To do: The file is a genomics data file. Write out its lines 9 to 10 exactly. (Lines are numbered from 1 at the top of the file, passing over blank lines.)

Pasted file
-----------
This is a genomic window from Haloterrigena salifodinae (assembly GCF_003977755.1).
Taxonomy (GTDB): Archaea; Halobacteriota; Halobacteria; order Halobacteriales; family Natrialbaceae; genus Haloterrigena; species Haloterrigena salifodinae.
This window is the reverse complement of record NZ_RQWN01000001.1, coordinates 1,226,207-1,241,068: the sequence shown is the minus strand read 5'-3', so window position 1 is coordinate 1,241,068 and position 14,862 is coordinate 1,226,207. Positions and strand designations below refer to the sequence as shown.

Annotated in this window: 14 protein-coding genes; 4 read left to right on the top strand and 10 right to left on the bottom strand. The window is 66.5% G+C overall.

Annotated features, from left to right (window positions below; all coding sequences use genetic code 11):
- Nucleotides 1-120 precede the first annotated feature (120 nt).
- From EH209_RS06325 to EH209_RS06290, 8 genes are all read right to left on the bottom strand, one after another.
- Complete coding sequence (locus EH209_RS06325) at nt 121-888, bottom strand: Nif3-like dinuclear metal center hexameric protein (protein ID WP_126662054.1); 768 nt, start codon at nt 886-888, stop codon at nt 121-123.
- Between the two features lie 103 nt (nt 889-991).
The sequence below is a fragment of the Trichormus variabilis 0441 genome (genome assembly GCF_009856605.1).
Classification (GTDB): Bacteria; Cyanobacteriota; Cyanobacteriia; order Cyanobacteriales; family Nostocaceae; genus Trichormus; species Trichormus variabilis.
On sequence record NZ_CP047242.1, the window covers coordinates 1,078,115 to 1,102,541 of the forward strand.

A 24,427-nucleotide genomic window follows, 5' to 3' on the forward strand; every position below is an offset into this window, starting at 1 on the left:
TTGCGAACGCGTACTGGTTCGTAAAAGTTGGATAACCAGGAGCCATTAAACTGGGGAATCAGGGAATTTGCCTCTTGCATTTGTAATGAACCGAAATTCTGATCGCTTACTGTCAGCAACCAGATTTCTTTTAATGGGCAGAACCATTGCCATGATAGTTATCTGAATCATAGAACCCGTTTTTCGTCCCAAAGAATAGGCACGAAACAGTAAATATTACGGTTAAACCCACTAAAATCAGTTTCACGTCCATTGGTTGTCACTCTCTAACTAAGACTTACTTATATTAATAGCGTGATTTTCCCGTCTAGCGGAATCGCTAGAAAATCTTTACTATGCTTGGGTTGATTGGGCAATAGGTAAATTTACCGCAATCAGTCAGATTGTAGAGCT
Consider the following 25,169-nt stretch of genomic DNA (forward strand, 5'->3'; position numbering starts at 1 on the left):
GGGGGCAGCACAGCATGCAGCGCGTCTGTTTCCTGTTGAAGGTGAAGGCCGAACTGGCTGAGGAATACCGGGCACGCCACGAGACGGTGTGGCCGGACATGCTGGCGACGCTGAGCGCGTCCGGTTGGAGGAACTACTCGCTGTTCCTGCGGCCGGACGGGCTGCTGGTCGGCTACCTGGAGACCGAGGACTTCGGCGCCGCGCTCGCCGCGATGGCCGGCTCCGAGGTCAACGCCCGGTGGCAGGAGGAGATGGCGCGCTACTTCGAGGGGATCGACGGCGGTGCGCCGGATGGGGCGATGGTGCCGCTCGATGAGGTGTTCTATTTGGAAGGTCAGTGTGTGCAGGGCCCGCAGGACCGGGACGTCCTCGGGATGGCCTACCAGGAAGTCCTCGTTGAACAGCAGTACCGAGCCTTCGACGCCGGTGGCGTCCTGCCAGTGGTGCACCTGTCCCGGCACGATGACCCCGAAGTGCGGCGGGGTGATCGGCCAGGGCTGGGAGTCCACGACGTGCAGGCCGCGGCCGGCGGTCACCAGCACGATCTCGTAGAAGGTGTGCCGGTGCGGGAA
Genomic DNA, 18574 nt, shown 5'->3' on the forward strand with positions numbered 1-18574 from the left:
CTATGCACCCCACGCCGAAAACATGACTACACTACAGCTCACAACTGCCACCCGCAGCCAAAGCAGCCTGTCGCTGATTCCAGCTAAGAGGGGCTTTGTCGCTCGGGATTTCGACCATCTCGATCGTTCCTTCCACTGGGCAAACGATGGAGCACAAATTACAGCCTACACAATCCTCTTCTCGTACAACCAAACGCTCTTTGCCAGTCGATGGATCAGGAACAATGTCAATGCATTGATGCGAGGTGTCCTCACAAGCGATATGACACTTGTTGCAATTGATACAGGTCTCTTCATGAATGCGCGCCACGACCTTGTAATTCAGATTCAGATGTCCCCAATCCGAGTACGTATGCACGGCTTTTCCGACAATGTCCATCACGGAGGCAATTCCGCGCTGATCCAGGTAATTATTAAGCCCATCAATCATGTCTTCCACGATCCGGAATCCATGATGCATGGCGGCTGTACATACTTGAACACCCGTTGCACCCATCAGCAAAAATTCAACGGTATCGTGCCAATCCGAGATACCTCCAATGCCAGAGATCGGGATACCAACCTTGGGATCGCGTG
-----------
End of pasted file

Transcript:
- Between the two features lie 103 nt (nt 889-991).
The sequence below is a fragment of the Trichormus variabilis 0441 genome (genome assembly GCF_009856605.1).